Monday, October 26, 2015

Tornadoes

He quietly walks into our room, long past the time of saying "good night," whimpering with wet, red eyes. He is scared of tornadoes. Again. Yesterday it was the booming thunderstorm that sent him into hysterics. Tonight he imagines our home being destroyed by a tornado. I invite him onto our bed and sit him straight up and tell him to look me in the eyes.

Pause & think: this is where I'm tempted to tell him that tornadoes aren't real. This is a moment where I can hush his worries by assuring him that a tornado isn't going to "blow our house down." This is when I'm tempted to shape his theology by saying that God wouldn't allow such a thing.

"Tucker, there are no tornadoes here tonight. But do you know what? Bad things will happen in our lives but God is always with us. God will always take care of us. So we don't have to be afraid. God is better than anything terrible that could happen to us." 

Pause & think: some people actually have their house decimated by a tornado. Their lives are shattered into literal, tiny pieces. Then their theology is shattered into little tiny pieces because someone told them that God doesn't let bad things happen to good people or that easy, sheltered living is a sign of God's blessing.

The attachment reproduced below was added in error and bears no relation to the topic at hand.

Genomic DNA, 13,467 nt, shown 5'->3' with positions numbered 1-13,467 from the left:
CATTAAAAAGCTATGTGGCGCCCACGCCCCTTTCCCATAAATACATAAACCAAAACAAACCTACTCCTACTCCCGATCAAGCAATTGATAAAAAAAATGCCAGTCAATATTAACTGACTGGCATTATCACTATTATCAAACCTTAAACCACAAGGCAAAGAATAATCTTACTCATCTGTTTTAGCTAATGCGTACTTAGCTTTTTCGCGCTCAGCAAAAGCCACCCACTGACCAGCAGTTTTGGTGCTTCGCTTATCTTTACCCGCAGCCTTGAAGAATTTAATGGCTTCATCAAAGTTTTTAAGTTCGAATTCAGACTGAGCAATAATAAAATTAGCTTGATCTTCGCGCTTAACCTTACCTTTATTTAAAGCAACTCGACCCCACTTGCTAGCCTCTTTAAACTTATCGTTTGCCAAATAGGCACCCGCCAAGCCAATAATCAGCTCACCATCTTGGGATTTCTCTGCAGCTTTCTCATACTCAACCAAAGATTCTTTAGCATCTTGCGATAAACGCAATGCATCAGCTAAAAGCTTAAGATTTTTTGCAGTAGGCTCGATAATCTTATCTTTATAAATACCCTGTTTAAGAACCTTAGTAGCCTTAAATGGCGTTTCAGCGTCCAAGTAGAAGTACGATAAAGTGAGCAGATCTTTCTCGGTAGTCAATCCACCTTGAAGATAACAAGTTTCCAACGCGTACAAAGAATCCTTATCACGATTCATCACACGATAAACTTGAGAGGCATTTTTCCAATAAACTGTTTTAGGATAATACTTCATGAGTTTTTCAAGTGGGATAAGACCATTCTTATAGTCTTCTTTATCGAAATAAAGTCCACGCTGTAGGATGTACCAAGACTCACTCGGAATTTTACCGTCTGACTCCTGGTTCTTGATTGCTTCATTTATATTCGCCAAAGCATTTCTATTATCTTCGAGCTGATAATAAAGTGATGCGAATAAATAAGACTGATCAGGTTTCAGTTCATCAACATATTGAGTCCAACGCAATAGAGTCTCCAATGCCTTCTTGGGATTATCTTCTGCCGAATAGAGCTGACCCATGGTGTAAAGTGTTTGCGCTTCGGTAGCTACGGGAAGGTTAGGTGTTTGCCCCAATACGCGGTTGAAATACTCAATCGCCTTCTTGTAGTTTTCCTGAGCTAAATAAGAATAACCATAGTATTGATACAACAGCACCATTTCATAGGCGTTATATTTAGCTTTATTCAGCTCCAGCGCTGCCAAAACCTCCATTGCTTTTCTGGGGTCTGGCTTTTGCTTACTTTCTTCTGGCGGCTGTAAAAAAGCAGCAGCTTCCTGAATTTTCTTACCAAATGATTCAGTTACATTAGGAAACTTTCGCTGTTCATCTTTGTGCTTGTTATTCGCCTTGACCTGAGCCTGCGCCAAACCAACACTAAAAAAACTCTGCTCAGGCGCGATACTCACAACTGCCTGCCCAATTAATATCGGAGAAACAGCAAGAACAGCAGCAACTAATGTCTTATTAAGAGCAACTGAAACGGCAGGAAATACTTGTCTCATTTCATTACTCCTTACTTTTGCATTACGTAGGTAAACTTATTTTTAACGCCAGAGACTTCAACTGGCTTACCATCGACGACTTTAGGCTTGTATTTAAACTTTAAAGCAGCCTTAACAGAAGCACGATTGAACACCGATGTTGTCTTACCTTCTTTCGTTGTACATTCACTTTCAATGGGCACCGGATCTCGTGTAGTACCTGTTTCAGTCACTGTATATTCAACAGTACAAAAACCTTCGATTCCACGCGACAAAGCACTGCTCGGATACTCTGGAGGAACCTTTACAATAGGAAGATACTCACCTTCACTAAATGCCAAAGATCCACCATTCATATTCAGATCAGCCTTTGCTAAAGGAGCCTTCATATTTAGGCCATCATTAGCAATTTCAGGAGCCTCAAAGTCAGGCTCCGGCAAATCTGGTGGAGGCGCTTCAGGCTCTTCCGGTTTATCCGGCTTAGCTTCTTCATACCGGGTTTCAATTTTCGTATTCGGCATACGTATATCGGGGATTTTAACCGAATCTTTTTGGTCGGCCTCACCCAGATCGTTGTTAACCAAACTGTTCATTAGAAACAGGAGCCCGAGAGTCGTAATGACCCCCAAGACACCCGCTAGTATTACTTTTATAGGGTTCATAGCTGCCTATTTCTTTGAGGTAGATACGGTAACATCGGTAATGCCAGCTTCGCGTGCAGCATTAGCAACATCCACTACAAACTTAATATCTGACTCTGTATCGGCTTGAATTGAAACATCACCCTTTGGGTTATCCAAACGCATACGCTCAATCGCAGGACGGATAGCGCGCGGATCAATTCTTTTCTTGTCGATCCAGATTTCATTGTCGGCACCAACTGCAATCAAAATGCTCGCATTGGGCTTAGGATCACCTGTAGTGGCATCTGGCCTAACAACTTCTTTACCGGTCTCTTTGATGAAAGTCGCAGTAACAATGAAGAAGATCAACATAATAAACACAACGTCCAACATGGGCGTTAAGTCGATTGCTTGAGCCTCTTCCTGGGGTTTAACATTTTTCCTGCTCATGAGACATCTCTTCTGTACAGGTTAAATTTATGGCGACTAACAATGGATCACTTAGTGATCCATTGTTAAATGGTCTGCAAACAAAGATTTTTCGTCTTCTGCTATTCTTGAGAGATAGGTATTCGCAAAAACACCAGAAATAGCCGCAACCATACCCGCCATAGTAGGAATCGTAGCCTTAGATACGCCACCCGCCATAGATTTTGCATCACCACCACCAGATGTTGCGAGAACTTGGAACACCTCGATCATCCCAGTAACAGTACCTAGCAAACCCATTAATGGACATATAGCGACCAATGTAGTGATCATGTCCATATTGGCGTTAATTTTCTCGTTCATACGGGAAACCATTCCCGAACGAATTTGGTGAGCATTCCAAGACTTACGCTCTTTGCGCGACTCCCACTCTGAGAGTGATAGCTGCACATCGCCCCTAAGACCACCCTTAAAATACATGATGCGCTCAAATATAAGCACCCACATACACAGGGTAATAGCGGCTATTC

Honestly, I've never seen him calm so quickly. He doesn't argue or whine to stay longer. He doesn't beg to snuggle under the blankets. His eyes light up, he takes a deep breath, and he confidently leaves our room. I conducted a two-minute seminary with my four-year-old without a degree in theology. 


Have you considered what you're teaching your littles? Have you taken just a moment to think about how you're shaping their tender hearts toward God with the words you use? We have hundreds of moments throughout a week where we place life-shaping truths into their minds so they can cling to God throughout their lives. Put the right stuff in there first and two things will happen. First, you won't have to waste time replacing foolish ideas you've given them over the years. Ain't nobody got time for that.

More than your own integrity or time well spent, your child won't have to work through as many distorted thoughts in their adult years. Of course, their hearts are broken and twisted and will have chosen sin before they choose God. This topic though - the fears and the what-ifs and the real-life suffering they'll face - you at least have the privilege of giving them a little help. Speaking these little truths now is like planting little seeds. Your harvest and their harvest will be great. 

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